FSA looks to bolster unpopular NISA accounts with children’s version


The Financial Services Agency plans to expand its small-lot, temporarily tax-free NISA accounts to let people open them in the names of their children and grandchildren, sources close to the matter said Thursday.

The agency will make arrangements with the ruling parties to have the Nippon Individual Savings Accounts rendered tax-free up to a limit of ¥800,000 per year when used to invest in stocks and other financial instruments.

The move is aimed at promoting the transfer of assets from the elderly to younger generations, and to stimulate youngsters’ interest in the investment world, the sources said.

The agency also eyes expanding the annual investment tax exemption limit on conventional NISA accounts to ¥1.2 million from the present ¥1 million, sources said.

The agency plans to include the increased investment limit in its tax revision request for the fiscal year starting April 2015, with an eye to expanding the program from January 2016 at the latest.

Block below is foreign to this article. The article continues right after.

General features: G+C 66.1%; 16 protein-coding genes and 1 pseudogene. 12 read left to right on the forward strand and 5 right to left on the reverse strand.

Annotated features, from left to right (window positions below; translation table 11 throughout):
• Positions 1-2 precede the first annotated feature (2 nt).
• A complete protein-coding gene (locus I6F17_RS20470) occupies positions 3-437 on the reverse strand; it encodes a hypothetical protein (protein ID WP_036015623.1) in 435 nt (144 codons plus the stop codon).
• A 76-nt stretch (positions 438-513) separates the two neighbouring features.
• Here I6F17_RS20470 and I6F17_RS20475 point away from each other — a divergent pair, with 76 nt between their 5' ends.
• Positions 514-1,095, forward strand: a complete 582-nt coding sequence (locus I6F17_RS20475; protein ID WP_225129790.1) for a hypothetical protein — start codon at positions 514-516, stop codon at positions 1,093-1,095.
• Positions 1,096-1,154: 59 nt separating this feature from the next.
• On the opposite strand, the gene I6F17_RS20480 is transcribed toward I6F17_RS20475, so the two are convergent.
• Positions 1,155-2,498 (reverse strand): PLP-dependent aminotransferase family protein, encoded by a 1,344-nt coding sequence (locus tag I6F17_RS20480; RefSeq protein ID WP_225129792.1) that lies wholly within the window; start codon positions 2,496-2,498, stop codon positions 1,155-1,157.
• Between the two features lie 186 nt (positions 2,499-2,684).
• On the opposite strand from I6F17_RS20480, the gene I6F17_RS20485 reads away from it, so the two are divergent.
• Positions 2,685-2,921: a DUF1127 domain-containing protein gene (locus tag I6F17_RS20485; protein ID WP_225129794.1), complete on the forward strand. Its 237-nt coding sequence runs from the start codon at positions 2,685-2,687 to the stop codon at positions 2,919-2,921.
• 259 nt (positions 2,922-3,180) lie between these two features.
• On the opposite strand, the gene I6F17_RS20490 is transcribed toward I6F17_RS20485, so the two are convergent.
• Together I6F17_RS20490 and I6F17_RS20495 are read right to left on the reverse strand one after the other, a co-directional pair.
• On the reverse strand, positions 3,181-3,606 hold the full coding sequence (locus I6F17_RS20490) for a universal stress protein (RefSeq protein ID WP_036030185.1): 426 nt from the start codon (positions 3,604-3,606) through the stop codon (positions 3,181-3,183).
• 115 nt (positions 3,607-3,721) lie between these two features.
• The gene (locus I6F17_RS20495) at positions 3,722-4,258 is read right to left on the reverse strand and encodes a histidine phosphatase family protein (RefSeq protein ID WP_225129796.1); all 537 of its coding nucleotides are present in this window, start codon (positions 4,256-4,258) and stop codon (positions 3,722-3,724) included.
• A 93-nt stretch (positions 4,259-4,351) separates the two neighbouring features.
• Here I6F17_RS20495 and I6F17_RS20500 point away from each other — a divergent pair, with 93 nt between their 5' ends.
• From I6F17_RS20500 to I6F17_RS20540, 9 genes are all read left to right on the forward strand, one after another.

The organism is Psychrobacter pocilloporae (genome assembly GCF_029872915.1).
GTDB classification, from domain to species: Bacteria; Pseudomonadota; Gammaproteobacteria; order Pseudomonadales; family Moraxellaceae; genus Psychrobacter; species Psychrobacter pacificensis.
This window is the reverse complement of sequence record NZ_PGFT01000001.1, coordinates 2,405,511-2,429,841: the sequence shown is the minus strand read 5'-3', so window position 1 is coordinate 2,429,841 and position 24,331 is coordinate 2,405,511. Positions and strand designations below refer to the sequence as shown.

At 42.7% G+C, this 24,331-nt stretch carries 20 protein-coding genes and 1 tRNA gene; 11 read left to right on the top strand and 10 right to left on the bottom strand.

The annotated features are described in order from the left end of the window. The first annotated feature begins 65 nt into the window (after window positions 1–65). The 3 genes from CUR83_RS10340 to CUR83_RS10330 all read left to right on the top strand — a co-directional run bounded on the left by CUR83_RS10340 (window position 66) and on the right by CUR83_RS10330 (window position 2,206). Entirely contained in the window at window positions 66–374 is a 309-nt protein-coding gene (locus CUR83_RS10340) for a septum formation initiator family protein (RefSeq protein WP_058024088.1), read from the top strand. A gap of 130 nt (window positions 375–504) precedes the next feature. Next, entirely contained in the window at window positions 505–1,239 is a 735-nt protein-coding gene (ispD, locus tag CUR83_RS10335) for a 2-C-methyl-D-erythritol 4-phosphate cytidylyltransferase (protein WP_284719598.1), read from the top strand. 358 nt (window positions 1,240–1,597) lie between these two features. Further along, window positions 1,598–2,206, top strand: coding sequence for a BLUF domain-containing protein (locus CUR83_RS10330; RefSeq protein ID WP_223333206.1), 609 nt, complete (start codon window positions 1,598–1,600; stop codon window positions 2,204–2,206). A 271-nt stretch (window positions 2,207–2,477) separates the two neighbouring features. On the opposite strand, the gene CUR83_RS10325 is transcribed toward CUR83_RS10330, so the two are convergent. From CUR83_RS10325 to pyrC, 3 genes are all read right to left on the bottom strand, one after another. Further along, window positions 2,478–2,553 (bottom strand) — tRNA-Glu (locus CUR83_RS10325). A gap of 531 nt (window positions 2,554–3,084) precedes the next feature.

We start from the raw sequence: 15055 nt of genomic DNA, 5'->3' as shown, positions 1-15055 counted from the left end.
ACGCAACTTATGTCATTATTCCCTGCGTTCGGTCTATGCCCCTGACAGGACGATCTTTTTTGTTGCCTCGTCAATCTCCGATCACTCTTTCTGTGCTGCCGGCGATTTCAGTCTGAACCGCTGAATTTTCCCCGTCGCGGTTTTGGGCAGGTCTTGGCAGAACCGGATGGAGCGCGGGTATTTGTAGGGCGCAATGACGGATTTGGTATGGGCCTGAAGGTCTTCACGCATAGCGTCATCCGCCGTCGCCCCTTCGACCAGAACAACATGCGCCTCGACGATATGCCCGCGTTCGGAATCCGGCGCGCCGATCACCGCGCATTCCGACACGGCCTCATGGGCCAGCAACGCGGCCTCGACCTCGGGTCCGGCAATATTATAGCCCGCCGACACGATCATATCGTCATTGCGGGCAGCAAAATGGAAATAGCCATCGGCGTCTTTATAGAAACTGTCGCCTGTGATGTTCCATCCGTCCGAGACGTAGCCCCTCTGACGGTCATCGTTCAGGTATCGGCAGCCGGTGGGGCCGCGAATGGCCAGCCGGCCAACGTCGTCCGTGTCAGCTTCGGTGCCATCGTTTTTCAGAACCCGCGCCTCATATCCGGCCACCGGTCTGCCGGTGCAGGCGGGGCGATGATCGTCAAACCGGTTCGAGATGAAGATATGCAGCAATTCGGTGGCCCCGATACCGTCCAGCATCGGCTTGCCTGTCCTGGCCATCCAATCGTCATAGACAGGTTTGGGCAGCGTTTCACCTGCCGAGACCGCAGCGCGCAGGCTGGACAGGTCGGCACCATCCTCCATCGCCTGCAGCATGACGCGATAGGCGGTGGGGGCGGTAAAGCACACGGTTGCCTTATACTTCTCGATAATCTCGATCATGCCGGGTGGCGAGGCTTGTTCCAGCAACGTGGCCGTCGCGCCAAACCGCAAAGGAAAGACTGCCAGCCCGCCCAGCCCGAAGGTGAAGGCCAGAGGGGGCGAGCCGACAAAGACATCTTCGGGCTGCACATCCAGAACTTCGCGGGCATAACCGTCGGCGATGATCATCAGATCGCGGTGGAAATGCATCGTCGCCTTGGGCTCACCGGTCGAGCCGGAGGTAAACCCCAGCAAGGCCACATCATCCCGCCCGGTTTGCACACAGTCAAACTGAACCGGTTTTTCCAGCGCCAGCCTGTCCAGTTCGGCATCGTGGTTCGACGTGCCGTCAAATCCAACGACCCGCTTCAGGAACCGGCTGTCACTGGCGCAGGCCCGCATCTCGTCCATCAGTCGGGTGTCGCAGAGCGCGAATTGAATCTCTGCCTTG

The agency is considering setting a maximum age limit for the “children version” of NISA at 18 and lowering the minimum eligible age for the conventional NISA to 18 from 20 now.

Since NISA was introduced in January this year to increase the number of individual investors, total investment had topped ¥1 trillion by the end of March, thanks mostly to experienced investors eager to take advantage of the tax-free boost. But the program has failed to attract many younger people, who have grown skeptical of Japanese capitalism.

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